Anti-nuisance policy 'is a bid to stop debate'

A ROW has erupted over claims that a new council policy to tackle problems caused by persistent nuisances is aimed at silencing a leading political opponent.

Belsay Post Office , Anne-Marie Trevelyan

A ROW has erupted over claims that a new council policy to tackle problems caused by persistent nuisances is aimed at silencing a leading political opponent.

Liberal Democrat-led Northumberland County Council wants to introduce the policy to help officers deal with obsessive and unreasonable complainants who bombard them with questions and demands.

It is designed to help council staff decide when complainants become “habitual and vexatious”, how to log their activities and, eventually, end all contact with them.

Now anger has erupted after the Conservative Party claimed that a senior Lib Dem councillor has admitted the policy targets Anne-Marie Trevelyan – the Tory candidate who stood against Sir Alan Beith MP in Berwick at the general election.

The Tories say Coun Andrew Tebbutt admitted during a conversation with fellow councillors that the clampdown aims to prevent Mrs Trevelyan from uncovering information and criticising the council.

Last night Coun Tebbutt – executive member for corporate resources at County Hall – reacted with fury to the claim, describing it as “complete and utter rubbish”.

He said: “I am extremely angry about this. It is absolute rubbish and it just shows the depths to which some Tories in this area will stoop. I have no recollection of making such a comment, but if I did it was just said as a joke or an aside, and not to be taken seriously.

“This policy is not aimed at any individual, but it is to protect our staff, particularly, against a small number of people who pursue things long after the issue has been resolved, or do so in a manner which is threatening to staff.

“It was made quite clear that it does not apply to any political organisation or individual. It is about tackling people who misuse the system continually.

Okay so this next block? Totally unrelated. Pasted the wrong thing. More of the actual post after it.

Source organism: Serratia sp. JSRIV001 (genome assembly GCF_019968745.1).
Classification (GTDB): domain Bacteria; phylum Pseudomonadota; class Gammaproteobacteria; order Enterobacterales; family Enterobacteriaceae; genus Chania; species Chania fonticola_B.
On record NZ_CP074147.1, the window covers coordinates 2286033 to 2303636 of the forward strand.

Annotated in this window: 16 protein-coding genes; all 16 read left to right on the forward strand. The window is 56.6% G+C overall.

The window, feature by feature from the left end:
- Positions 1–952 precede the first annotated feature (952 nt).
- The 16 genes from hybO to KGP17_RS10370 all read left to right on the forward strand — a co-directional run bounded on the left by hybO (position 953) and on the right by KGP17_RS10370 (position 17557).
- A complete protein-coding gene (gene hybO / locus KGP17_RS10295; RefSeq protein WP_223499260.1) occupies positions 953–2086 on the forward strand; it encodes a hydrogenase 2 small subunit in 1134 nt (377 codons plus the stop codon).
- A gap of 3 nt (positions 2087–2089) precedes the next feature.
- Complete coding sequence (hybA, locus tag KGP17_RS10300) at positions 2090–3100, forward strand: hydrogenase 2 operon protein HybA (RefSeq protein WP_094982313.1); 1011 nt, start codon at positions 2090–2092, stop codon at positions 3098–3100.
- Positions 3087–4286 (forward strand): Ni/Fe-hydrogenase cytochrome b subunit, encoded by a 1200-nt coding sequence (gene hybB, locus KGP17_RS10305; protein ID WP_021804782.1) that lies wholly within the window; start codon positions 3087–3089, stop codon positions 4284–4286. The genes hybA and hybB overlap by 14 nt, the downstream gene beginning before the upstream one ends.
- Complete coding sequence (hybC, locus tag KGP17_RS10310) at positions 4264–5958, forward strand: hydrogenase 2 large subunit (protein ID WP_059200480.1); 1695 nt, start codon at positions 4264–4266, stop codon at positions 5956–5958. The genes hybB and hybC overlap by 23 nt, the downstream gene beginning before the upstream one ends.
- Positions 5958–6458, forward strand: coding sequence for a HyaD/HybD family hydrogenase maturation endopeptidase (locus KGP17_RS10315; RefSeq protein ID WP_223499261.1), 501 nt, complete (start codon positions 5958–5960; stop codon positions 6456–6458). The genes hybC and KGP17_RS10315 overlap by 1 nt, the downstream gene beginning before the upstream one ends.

“Anne-Marie Trevelyan is far too astute a budding politician to be someone who would be caught by this policy.”

The complaints policy, which is still to be ratified by the council, was drawn up by officers amid concerns that continuing to handle unreasonable complaints can be too time consuming and wasteful of resources.

Yesterday Mrs Trevelyan, who reduced Sir Alan Beith’s majority from more than 8,600 to 2,690 in May, said: “It is deeply worrying if elected members are using their position of authority to develop policies designed to silence political opponents.

“Council policy should be a tool for delivering better services for local people, not for excluding voices with the temerity to criticise our political representatives. Before and since the general election, local people have contacted me for help, whether about the closure of adult day centres or provision for children with special educational needs. Where the Lib Dem administration have made mistakes, I have criticised them, and I will continue to do so when necessary.”

The proposed policy, which seeks to deal with the “repeated and/or obsessive pursuit of unreasonable complaints or outcomes”, is being scrutinised by county councillors following a formal challenge by the Labour group.


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